In a few days I'll be heading back to New York City. I know, I know, I was just there. This will be my shortest turnaround time ever between trips - twice in three weeks.
But this one will be special - my first time experiencing the sights and sounds of Broadway during Tony week. I'm anticipating a little extra zing (or zip) in the performances, a little more excitement in the air. And it'll all culminate Sunday night, when I attend my first-ever Tony party. (Actually, I believe this will be my first awards party of any type.)
Usually, I'm by myself jumping up off the couch and cheering when one of my favorites wins. This time, I'll be watching the ceremony unfold on a big-screen tv, cheering on the winners with some of my friends and fellow bloggers. (Hopefully, they'll teach me some Tony drinking games that this Playbill article mentions.)
Two weeks ago, I saw two musicals and one play. This time, the lineup is play-heavy: Mary Stuart, Exit the King, Waiting for Godot, and Joe Turner's Come and Gone. (Good thing I got my Joe Turner ticket before President and Mrs. Obama went because it's now become a little bit hotter.)
Unfortunately, I don't believe there are any pre-Tony events for the general public while I'm there so I've been trying to think of a few theatre-related things I could do, besides going to shows, just to help put me in the mood.
Of course, there's the obligatory visit to The Drama Book Shop, because I like to stock up on theatre-related reading material and support independent, bricks-and-mortar bookstores.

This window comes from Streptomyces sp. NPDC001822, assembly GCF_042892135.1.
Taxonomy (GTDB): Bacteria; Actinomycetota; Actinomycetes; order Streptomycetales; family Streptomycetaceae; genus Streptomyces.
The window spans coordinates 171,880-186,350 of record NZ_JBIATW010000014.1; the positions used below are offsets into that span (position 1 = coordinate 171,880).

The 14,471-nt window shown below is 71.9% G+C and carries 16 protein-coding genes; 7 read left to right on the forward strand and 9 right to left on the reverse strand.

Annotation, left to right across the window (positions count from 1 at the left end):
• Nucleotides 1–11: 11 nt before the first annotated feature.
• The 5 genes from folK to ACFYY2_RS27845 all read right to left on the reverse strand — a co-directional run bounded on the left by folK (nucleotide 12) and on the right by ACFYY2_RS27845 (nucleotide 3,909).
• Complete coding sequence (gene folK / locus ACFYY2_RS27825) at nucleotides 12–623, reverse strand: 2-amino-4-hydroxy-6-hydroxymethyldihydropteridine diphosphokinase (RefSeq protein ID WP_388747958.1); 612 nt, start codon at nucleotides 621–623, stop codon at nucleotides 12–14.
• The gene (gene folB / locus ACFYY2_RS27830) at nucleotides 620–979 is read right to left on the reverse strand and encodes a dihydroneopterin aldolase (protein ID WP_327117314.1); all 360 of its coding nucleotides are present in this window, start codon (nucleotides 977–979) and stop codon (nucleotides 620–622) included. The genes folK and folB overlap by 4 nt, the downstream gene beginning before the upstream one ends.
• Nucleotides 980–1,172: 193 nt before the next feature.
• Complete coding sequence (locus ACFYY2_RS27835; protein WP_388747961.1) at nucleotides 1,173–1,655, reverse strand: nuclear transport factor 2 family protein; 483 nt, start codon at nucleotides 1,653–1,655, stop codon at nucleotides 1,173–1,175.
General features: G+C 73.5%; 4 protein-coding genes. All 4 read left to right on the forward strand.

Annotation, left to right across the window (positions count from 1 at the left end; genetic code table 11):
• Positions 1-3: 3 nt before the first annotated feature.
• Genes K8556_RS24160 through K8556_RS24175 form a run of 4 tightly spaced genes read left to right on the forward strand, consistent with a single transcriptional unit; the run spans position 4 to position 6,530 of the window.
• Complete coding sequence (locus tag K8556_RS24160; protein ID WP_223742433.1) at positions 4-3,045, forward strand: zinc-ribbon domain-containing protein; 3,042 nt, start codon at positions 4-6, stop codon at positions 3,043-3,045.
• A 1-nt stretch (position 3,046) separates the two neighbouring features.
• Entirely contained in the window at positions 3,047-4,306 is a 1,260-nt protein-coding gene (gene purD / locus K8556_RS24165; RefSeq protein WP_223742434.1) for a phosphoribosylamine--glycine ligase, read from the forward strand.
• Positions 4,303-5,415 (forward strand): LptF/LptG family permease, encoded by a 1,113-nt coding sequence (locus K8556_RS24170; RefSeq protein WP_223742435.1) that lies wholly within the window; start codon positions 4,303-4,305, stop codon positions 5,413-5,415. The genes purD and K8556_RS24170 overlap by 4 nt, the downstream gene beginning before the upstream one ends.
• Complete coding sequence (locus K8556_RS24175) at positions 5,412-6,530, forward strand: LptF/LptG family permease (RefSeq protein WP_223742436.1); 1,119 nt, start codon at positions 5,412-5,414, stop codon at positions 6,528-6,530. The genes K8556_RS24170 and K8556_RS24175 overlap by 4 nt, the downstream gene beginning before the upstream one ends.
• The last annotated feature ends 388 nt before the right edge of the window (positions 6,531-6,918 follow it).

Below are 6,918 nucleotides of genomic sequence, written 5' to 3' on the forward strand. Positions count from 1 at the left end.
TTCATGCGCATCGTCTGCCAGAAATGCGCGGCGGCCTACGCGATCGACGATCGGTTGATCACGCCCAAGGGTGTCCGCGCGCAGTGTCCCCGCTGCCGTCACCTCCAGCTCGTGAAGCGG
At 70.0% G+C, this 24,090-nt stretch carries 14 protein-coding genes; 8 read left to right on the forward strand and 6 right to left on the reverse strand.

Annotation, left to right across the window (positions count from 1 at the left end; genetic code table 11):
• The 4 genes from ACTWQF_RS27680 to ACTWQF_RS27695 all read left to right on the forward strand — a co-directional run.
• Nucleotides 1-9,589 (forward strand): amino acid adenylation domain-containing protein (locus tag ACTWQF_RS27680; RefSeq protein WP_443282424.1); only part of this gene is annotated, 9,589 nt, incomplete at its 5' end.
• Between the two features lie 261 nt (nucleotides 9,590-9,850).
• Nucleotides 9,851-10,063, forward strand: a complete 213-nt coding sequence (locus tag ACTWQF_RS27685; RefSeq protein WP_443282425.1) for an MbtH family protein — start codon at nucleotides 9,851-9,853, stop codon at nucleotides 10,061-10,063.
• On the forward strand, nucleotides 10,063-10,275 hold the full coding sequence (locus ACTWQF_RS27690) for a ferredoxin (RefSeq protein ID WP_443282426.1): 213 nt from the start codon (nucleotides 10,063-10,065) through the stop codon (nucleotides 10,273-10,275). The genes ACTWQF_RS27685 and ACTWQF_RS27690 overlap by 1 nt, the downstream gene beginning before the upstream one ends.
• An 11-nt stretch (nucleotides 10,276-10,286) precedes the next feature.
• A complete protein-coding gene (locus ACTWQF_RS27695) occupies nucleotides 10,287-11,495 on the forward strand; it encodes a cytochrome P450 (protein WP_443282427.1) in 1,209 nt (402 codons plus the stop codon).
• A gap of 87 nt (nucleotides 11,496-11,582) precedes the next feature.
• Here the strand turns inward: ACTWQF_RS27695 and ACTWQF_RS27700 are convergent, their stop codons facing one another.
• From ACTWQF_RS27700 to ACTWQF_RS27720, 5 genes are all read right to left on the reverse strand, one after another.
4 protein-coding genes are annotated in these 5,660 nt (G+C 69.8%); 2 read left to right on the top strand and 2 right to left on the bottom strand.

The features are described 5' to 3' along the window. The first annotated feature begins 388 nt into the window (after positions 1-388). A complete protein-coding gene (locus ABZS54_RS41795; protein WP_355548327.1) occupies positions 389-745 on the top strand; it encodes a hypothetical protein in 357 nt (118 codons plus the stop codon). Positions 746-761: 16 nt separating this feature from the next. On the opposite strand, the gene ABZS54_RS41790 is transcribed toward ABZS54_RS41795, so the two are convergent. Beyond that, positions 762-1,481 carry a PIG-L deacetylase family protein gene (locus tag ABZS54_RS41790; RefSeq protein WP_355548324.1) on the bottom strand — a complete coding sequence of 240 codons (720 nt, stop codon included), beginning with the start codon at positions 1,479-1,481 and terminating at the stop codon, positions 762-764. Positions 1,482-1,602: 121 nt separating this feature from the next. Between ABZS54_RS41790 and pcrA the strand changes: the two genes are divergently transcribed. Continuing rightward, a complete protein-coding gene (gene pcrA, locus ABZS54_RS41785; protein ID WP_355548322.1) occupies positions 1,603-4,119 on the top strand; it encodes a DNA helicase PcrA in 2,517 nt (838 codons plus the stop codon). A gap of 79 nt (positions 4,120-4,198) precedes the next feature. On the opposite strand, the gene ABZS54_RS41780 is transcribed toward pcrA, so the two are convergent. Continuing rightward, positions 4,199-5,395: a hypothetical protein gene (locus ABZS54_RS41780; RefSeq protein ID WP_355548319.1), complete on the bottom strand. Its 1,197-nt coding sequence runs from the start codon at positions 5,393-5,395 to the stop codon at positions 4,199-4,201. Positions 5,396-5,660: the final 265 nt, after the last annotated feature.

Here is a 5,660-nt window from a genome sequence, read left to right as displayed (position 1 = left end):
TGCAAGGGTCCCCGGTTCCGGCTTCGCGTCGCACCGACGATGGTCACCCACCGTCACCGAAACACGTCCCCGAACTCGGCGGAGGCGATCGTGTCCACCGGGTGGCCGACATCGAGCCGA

Here are some others:
The Museum of the City of New York has an ongoing exhibit chronicling the history of Broadway and of theater in New York City. There are costumes historic photographs, drawings and other memorabilia, including a gypsy robe and Mrs. Potts' costume from Beauty and the Beast. I definitely need to check it out soon.
Both Lincoln Center and Carnegie Hall offer tours. This year marks the 50th anniversary of Lincoln Center, so it's a great time to visit the performing-arts complex, which includes the Vivian Beaumont Theater, home to the Tony-winning revival of South Pacific. Of course, Carnegie Hall isn't a Broadway theatre but Broadway stars have appeared there and it's been the site of many musical-theatre gala events. Plus, it's America's most famous concert hall.
The New York Public Library for the Performing Arts, at Lincoln Center, usually has interesting theatre-related exhibits. I saw one last year on Songwriters and the Tony Awards. An upcoming exhibit on stage and screen star Katharine Hepburn looks great from the description. (Did you know her pet name for Spencer Tracy was "Pot"?) Unfortunately, it doesn't open until June 10, so I'll have to wait until next time.